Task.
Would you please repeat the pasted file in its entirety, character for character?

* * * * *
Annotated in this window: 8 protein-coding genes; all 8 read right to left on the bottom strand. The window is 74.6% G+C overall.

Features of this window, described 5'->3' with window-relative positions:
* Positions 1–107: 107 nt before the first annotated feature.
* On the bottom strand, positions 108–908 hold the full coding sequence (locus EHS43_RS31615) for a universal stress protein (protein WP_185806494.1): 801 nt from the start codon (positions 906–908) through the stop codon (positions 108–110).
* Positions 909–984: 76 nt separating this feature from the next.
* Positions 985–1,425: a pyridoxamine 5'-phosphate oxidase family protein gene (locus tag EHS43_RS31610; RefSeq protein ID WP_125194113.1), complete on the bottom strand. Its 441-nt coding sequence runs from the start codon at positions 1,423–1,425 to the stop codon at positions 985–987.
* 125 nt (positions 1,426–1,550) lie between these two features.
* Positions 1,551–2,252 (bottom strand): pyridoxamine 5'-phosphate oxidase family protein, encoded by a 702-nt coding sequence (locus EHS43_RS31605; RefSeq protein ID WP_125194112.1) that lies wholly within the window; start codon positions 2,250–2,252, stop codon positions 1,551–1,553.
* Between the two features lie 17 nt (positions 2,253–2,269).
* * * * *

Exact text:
Annotated in this window: 8 protein-coding genes; all 8 read right to left on the bottom strand. The window is 74.6% G+C overall.

Features of this window, described 5'->3' with window-relative positions:
* Positions 1–107: 107 nt before the first annotated feature.
* On the bottom strand, positions 108–908 hold the full coding sequence (locus EHS43_RS31615) for a universal stress protein (protein WP_185806494.1): 801 nt from the start codon (positions 906–908) through the stop codon (positions 108–110).
* Positions 909–984: 76 nt separating this feature from the next.
* Positions 985–1,425: a pyridoxamine 5'-phosphate oxidase family protein gene (locus tag EHS43_RS31610; RefSeq protein ID WP_125194113.1), complete on the bottom strand. Its 441-nt coding sequence runs from the start codon at positions 1,423–1,425 to the stop codon at positions 985–987.
* 125 nt (positions 1,426–1,550) lie between these two features.
* Positions 1,551–2,252 (bottom strand): pyridoxamine 5'-phosphate oxidase family protein, encoded by a 702-nt coding sequence (locus EHS43_RS31605; RefSeq protein ID WP_125194112.1) that lies wholly within the window; start codon positions 2,250–2,252, stop codon positions 1,551–1,553.
* Between the two features lie 17 nt (positions 2,253–2,269).